Fig. 2. Wind blowing against a house with a gable roof.

The roof may, in fact, be pulled up and away from the walls supporting it. Tiles and shingles that are “blown off” a roof aren't pushed off by the wind; they are sucked off by negative air pressures. Everyone has seen photographs of wind-damaged houses that have had their roofs “blown off.” What has actually happened is that a suction pressure has lifted the roof from the wails. I don’t think anyone has seen a photograph of a house that has had its roof blown in during a windstorm.

For the typical gable roof, the negative pressure on the- windward side of the roof increases in a regular way as the pitch of the roof increases. This is shown in Fig. 3. At roof slopes of 30 degrees and more, the wind pressure turns positive and increases as the pitch of the roof increases.

Fig. 3. Wind pressure and suction on a gable roof, as a function of the basic wind pressure. Note that the suction on the downwind side of the roof remains constant at about -0.5 of the basic wind pressure regardless of the roof slope.

As for the walls, wind pressures acting on the downwind side of a house will be less than those acting on the windward side. Much depends on the basic shape of the house. In sum, however, a house is as vulnerable to suction forces as it's to pressure forces. When the windows rattle and the framework shakes during a high wind, it's a combination of positive and negative pressures acting against the house that are responsible for the shakes and rattles. To be more exact, it's the relative changes in air pressure between the inside and outside of the house that are responsible for the shakes and rattles.

The roof is more vulnerable to wind pressures than the walls for two reasons. The first we have mentioned already—the strong negative forces acting against the roof. The second is that in most dwellings the juncture between the walls and roof rafters is structurally one of the weakest parts of the overall house construction. This is especially true for platform-framed houses in which the rafters are nailed to a top plate, which is itself none too securely nailed to the wall studs (see WOOD-FRAME CONSTRUCTION). The great difficulty in attaching the rafters to the walls in a wood-framed house is that it's very difficult to build this joint so that it will resist tensile stresses, that's , stresses that tend to pull the nailed joint apart. The joint must be reinforced if it's to resist high wind loads. For a description of reinforcement methods, see ROOF FRAMING.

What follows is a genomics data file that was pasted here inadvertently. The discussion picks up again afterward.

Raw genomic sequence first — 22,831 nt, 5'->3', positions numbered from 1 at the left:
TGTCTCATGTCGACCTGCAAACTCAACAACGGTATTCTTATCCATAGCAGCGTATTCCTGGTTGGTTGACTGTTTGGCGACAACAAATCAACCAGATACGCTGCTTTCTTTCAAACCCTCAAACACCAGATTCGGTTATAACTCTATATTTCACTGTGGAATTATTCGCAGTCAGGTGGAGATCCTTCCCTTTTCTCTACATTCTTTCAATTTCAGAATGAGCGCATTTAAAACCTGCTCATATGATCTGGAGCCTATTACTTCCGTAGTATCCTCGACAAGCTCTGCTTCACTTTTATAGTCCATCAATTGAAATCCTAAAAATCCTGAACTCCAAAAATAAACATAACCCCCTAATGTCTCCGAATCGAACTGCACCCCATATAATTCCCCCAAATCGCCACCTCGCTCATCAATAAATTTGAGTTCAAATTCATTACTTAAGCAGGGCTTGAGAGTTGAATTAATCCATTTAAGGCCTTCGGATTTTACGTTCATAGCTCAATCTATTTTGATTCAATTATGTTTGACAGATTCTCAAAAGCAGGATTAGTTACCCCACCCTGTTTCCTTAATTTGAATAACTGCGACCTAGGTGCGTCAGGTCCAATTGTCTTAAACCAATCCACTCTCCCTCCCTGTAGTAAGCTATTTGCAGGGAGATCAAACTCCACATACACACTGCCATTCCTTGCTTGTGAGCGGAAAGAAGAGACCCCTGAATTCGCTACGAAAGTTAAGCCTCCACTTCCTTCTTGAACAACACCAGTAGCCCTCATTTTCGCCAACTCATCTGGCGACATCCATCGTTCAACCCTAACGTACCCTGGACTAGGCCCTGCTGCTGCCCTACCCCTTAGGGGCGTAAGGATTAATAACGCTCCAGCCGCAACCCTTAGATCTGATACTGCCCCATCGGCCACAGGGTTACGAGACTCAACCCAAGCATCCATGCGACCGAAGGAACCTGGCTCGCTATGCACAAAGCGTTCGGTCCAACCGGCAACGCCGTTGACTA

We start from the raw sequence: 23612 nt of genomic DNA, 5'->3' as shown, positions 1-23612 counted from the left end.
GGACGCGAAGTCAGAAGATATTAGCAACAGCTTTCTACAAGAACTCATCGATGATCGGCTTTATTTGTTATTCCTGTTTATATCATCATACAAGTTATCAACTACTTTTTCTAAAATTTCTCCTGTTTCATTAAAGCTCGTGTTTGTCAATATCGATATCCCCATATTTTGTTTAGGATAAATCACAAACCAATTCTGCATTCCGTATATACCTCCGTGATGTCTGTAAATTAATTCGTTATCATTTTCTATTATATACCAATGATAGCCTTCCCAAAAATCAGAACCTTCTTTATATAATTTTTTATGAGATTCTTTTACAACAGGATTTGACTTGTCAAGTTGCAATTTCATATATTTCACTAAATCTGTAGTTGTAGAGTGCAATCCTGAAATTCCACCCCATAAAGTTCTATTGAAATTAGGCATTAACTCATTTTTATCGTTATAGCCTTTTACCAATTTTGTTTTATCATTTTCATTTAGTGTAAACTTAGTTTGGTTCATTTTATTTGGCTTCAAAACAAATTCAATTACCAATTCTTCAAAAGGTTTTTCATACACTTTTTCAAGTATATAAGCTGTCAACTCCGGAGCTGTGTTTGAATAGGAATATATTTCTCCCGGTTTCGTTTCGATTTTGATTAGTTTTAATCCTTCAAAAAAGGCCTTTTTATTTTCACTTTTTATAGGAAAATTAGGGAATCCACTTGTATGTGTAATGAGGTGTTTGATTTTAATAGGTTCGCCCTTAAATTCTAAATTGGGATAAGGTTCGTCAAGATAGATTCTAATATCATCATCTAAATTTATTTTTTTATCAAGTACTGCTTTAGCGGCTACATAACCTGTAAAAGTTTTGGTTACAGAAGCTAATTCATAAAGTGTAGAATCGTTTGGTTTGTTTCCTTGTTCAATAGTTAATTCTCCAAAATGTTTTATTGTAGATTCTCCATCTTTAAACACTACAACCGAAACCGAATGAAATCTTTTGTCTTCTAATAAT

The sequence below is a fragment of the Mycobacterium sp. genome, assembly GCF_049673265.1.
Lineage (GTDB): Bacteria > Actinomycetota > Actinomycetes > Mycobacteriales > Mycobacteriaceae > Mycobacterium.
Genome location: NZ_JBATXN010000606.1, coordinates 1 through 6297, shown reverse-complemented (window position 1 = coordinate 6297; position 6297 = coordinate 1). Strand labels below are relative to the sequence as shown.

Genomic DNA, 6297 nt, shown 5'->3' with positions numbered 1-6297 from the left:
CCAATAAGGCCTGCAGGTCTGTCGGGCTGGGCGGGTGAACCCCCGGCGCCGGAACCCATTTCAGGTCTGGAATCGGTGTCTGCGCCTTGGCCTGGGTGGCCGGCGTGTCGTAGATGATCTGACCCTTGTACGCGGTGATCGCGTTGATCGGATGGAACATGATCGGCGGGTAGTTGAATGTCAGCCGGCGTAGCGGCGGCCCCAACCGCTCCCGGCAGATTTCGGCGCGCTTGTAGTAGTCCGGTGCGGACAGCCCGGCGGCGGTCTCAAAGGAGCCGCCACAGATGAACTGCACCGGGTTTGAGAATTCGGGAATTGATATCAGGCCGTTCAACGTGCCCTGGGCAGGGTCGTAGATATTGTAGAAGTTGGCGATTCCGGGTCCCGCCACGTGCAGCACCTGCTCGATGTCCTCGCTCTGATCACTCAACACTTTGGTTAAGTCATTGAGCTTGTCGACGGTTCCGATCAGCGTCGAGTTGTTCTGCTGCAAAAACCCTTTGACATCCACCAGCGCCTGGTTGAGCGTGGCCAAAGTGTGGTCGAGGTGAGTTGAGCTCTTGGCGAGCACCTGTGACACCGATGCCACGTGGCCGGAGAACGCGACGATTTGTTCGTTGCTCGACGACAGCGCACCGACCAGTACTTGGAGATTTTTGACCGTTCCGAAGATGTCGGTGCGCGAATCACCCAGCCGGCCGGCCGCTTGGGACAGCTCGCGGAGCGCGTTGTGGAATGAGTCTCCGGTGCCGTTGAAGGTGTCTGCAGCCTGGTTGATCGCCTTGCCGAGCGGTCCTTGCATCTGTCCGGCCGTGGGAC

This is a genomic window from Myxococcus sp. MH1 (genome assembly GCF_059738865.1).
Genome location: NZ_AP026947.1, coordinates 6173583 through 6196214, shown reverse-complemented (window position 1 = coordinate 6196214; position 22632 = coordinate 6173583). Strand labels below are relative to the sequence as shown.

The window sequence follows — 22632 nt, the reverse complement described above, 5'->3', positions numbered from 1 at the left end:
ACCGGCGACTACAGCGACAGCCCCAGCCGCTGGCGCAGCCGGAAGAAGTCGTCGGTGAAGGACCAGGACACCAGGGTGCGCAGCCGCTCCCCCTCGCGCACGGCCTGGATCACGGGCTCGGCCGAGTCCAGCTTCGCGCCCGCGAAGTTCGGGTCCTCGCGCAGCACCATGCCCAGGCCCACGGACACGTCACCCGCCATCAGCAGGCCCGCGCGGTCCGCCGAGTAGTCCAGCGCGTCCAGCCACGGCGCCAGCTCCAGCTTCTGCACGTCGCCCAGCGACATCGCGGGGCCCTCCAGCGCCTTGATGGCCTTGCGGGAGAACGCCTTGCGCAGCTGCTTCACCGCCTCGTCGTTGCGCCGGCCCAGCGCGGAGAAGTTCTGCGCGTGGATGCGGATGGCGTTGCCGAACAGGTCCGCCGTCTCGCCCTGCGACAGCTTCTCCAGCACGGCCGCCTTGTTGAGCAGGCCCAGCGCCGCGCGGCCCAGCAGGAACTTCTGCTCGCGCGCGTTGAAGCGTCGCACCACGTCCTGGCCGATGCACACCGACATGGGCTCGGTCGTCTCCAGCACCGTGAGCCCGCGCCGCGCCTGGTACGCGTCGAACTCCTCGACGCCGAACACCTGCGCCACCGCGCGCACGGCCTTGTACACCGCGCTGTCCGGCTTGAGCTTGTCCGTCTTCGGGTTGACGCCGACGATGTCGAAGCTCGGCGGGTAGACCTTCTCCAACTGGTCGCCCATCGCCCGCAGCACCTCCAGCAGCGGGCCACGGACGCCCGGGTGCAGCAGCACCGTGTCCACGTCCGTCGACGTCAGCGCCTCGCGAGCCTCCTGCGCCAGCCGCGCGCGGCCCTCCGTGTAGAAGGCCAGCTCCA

In those parts of the country where tornadoes or hurricanes are common, local building codes often require that the roof, walls, and foundation of a platform-framed house be securely joined together with iron strapping. (Incidentally, there is no point in trying to design a house against a direct hit by a tornado—the wind velocities within the funnel of a tornado have been estimated to be as high as 500 mi per hr, which is equivalent to wind pressures of about 75 lb per sq ft.)


Fig. 4. Snow load map of the United States. The contour lines represent the basic snow load in lb per sq ft (U.S. Dept. of Commerce).